granted more than 14,000 clemencies in one year to people who had 
either deserted the Army or failed to show up for the draft during 
the Vietnam War.

Angelos, himself, is somewhat of an expert on clemency: He knows all 
about the intricacies of the process and the names of the key 
players. He cites the latest comments by Deputy Attorney General 
Sally Quillian Yates and notes the date that U.S. Senate sentencing 
reform legislation made it out of committee.

He even runs a "clemency clinic" Monday through Friday nights in the 
prison library to help other inmates prepare their petitions. He 
advised Alex Contreras, who is in prison on the same drug and gun 
charges (except it was crack instead of marijuana). Contreras filed 
for clemency in May. To strengthen his petition, Contreras's lawyer 
cited Angelos's severe sentence and noted that the judge on Angelos's 
case called it an injustice.

On Friday, Contreras was on Obama's list.

Angelos and Contreras met up that night in the library to say 
goodbye; Contreras will be moved to a halfway house before going home.

"I was happy for him," Angelos said, tears filling his eyes.

Christmas bags

Angelos's two sons came to visit him twice this fall. Anthony, now 
18, was 6 when his father was sent to prison. Jesse was 4. He hadn't 
seen them for eight years because they live near Salt Lake City with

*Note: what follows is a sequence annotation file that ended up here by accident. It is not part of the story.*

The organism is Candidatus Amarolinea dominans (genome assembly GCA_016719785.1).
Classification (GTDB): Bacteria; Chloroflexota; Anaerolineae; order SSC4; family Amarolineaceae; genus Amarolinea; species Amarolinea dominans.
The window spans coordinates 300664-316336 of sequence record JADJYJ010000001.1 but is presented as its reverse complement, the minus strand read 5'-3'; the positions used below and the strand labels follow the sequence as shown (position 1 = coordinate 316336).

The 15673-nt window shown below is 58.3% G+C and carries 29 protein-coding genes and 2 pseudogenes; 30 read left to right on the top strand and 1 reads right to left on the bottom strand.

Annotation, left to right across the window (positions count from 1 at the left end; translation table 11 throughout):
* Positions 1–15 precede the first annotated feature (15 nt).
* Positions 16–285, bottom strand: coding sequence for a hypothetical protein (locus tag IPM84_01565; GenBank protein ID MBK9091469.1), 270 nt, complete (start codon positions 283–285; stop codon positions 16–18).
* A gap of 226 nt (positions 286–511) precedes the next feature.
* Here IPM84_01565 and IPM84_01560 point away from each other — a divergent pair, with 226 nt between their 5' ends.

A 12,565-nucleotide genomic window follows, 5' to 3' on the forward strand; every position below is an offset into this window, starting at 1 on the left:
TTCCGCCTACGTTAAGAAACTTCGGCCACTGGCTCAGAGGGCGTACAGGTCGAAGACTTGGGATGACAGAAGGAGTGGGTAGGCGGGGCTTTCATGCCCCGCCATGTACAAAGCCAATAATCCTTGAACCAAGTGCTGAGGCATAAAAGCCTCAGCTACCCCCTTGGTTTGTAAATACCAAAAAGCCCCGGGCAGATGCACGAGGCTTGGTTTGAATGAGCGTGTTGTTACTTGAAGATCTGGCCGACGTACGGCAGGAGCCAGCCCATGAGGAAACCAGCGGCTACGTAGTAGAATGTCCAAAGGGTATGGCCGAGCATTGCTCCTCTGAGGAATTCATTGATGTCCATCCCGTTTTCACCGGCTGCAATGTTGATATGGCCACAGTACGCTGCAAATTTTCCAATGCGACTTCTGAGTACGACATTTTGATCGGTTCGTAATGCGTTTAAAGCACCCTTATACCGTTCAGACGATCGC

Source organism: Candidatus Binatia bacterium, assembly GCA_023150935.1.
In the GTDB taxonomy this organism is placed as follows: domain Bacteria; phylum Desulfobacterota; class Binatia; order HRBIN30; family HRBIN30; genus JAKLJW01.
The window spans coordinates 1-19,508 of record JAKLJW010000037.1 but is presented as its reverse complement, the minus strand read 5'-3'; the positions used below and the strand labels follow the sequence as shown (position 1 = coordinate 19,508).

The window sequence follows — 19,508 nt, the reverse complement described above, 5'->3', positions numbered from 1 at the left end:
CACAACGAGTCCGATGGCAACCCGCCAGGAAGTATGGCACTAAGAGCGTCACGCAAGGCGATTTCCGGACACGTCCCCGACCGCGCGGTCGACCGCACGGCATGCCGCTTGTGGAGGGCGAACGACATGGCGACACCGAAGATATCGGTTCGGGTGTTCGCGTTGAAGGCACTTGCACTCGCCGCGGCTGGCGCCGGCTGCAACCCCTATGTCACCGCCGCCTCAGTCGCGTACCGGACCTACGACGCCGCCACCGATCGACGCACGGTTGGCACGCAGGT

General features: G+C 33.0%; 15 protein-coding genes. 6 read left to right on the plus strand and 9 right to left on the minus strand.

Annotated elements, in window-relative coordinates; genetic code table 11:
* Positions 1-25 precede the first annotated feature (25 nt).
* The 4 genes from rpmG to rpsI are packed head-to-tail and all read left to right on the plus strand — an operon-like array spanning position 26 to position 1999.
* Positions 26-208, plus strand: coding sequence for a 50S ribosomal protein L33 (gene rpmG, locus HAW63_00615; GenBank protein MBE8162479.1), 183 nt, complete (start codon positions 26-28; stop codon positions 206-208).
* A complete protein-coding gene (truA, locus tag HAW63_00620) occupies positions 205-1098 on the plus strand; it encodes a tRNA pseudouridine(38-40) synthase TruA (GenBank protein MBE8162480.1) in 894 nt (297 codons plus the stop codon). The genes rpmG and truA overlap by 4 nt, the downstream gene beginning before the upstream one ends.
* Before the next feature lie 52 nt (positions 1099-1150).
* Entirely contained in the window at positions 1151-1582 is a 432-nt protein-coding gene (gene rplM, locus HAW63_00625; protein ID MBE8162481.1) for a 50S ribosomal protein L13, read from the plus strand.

their mother and couldn't afford to travel to California.

In October, Koch Industries' Holden paid to fly them and Angelos's 
sister to see him. It was awkward at first. The little boys Angelos 
last saw now towered over their father.

"It didn't feel real," he said. "It felt like a dream."

Holden flew them back again a few weeks ago for a holiday visit, and 
this time the conversation came more easily, and they laughed and 
joked. Angelos told them to focus on school, to not cheat on their 
girlfriends - and that maybe this would be the last time they would 
have to visit him in prison.

"I'm trying to keep my sons positive and hopeful," Angelos said. His 
petition has been pending before the Obama administration for four years.

His sons are fascinated by Angelos's career in the music industry. A 
former rapper, Angelos produced songs with Snoop Dogg. He is close to 
the rapper Napoleon, who used to be a member of Tupac Shakur's group, 
Outlawz. Napoleon, as well as politicians, scholars, artists and 
other musicians, signed a 16-page letter of support for Angelos that 
was sent to Obama.

"Maybe I just need to get Jay Z and then Obama will do it," Angelos 
joked in a moment of levity, noting that Jay Z and Beyonce were at 
Obama's inauguration.

As with all federal inmates, Angelos's sons aren't allowed to give 
their father Christmas presents. They can send him cards.

Christmas is a dreary time in prison. No trees with the trimmings are 
allowed in areas where there are inmates. Prison guards distribute 
plastic "Christmas bags" filled with little gifts, a corrections officer said.

Angelos got his last week. Inside were "bags of chips, popcorn, 
candy, beef jerky, Pop Tarts, a Rice Krispie Treat," Angelos said. "I 
ate everything in two days."

Christmas, he said, "used to be tough. But now, sad to say, it's just 
like another day."
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MAP posted-by: Jay Bergstrom